“College football players are employees,” said the National Labor Relations Board (NLRB) last week. That declaration brings the world of big-time college football (and basketball) another step closer to sanity.
Top college football programs are worth billions of dollars. Football and basketball players generate billions of dollars for the NCAA (National Collegiate Athletic Association) and their universities. Everybody involved gets paid—and the coaches outrageously so—but not the players.
The players are indentured servants. How so? First, they do not get paid commensurate with other workers who produce wealth; and second, these athletes are legally tethered to these schools. Their movements and activities are severely restricted—much more so than the coaches. See the article by Jason Belzer and Andy Schwarz, “National Letter of Indenture: Why College Athletes are Similar to Indentured Servants of Colonial Times.”
Thousands of teenagers accept scholarships to these schools in hopes of attaining fame and fortune. And the price they pay is to be subservient to these schools and the NCAA. Their scholarships amount to no more than minimum wage, and the NCAA subjects these players to many rules to maintain the façade of amateurism.
For example, the coach earns several million dollars per year, and the player cannot catch a ride to his hometown. One big-time school suspended a hungry player from the team for accepting a bag of food.
Yes, a few players acquire fame and fortune—or at least they enter the NFL or the NBA. However, only about five percent of players in the top conferences make it into the regular professional ranks. Most of the rest, the exploited, do not go pro or graduate.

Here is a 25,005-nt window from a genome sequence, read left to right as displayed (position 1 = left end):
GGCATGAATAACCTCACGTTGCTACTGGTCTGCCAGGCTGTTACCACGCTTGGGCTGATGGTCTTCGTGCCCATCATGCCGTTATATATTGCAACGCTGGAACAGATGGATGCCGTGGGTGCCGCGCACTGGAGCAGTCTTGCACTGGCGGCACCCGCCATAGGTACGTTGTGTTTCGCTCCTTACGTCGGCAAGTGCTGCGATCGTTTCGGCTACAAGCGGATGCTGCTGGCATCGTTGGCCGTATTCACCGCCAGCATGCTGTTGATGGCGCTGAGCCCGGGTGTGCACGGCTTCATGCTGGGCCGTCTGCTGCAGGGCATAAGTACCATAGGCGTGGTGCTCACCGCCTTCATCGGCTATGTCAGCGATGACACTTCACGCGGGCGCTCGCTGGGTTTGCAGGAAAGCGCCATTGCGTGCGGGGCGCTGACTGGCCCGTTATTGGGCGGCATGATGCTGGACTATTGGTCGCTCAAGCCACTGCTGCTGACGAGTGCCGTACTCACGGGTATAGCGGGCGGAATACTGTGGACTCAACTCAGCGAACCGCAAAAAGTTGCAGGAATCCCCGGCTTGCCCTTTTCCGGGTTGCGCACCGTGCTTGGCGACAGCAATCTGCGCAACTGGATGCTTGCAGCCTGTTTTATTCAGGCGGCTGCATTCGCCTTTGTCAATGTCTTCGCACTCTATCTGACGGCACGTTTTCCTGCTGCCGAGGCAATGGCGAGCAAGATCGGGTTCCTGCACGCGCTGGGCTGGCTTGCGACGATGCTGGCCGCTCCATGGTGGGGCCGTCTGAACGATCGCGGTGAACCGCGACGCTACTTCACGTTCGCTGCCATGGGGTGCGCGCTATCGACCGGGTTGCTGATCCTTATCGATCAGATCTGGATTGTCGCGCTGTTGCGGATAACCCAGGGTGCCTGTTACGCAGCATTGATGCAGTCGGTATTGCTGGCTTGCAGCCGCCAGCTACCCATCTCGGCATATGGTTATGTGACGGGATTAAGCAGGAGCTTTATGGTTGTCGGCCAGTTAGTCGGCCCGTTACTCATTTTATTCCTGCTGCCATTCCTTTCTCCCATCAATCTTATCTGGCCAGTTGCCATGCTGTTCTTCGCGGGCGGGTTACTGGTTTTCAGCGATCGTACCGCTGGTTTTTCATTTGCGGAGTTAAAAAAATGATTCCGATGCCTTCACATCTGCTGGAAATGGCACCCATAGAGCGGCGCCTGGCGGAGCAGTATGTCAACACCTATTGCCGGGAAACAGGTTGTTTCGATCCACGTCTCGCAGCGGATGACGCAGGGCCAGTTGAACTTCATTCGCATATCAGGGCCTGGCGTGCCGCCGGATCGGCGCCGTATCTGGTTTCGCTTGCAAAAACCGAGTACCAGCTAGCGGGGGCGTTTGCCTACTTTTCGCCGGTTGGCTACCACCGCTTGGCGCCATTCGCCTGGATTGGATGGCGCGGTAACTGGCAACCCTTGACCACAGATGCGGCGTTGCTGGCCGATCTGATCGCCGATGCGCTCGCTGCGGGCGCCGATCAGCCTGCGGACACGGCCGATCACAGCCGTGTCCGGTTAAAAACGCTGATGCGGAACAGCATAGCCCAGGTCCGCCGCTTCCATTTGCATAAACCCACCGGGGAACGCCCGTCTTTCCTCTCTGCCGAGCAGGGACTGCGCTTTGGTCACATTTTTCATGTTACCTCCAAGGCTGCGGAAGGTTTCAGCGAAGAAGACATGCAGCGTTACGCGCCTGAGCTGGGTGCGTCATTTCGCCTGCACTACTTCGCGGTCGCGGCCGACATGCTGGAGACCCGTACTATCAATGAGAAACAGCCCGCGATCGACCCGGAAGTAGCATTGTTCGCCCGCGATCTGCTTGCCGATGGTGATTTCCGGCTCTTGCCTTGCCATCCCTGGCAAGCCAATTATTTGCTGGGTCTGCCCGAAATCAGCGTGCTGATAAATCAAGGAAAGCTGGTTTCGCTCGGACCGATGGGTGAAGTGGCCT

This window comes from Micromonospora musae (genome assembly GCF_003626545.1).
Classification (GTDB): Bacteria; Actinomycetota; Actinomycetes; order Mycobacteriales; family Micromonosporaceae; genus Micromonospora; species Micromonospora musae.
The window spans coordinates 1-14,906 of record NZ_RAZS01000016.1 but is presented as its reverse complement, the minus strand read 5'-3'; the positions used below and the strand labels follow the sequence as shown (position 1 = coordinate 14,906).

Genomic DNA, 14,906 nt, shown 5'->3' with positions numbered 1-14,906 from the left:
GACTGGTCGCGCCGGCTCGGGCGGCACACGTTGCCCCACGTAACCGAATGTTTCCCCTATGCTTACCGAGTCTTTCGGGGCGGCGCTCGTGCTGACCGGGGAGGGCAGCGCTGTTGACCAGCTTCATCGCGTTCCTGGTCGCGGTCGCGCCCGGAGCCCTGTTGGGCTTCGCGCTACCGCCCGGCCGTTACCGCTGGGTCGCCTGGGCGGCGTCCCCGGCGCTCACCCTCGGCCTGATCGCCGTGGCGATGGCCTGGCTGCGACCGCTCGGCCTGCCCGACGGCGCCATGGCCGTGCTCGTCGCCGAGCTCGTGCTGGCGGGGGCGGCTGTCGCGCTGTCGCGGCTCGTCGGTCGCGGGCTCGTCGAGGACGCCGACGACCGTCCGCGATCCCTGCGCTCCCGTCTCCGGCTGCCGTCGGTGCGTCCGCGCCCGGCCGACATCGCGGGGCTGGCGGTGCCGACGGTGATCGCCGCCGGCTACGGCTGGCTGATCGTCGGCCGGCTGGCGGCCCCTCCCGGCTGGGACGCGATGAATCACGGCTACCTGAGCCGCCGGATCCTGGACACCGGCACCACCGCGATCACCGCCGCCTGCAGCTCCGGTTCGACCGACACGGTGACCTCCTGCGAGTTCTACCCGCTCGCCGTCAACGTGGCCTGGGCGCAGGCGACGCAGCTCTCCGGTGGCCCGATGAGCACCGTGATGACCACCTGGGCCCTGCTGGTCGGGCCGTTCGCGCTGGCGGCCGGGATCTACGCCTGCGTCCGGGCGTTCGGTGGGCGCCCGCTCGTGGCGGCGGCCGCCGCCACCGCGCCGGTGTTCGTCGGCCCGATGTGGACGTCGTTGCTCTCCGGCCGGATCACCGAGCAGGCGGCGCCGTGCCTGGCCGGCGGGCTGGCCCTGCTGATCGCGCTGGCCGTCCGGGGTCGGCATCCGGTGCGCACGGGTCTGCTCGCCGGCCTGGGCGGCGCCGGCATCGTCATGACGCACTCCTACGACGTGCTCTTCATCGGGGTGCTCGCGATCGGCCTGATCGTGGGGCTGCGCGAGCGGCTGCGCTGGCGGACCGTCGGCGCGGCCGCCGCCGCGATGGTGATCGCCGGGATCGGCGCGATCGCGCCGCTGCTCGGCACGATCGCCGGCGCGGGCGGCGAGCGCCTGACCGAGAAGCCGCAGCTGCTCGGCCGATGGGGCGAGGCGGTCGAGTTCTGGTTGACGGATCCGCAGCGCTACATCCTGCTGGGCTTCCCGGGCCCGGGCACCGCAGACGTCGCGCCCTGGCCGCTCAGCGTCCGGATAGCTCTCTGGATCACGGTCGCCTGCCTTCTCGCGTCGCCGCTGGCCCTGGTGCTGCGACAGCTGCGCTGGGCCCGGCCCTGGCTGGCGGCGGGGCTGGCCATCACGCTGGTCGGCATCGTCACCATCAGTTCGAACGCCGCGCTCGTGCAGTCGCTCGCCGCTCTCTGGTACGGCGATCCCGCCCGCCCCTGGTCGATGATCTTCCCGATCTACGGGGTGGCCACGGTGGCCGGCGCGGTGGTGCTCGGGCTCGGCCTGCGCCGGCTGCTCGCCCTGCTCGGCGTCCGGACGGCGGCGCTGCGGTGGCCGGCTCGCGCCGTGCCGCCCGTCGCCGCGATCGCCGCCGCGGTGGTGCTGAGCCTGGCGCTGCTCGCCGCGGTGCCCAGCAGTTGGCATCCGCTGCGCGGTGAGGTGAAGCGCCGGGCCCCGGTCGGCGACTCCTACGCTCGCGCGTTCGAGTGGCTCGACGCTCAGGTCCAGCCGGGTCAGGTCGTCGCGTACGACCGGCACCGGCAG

It has taken a long time, but that charade is crumbling.
California led the way, but several other states have joined the bandwagon in passing legislation making it unlawful to deny these so-called “student-athletes” their right to earn money for the use of their pictures and other likenesses. The only good thing here is the outcome. The states are simply and shamelessly acting to keep top athletes coming to their state colleges and universities rather than going to universities in states that permit this income.
Last June, the U.S. Supreme Court ruled 9-0 that the NCAA could not limit education-related benefits schools may offer student-athletes even if these benefits exceed the regular scholarship funding.
In that case, Justice Kavanaugh’s concurring opinion suggests these athletes may gain further ground in the future. In a blistering opinion, Justice Kavanaugh raised questions about the other compensation rules of the NCAA, saying they raise serious questions under antitrust laws. He asserted that the NCAA’s business model would be flatly illegal in almost any other industry in America.
And last week, the National Labor Relations Board declared that athletes who earn millions for their schools are employees. Therefore, they should be allowed to unionize and negotiate over their working conditions.
The NLRB General Counsel threatened action against schools, conferences, and the NCAA if they continue to use the term “student-athlete,” saying the NCAA created the term to disguise the employment relationship with college athletes and discourage them from pursuing their rights.
Specifically, the NCAA was moving to avoid paying worker’s compensation benefits to injured players.
The house of cards that is big-time college football and basketball is beginning to crumble.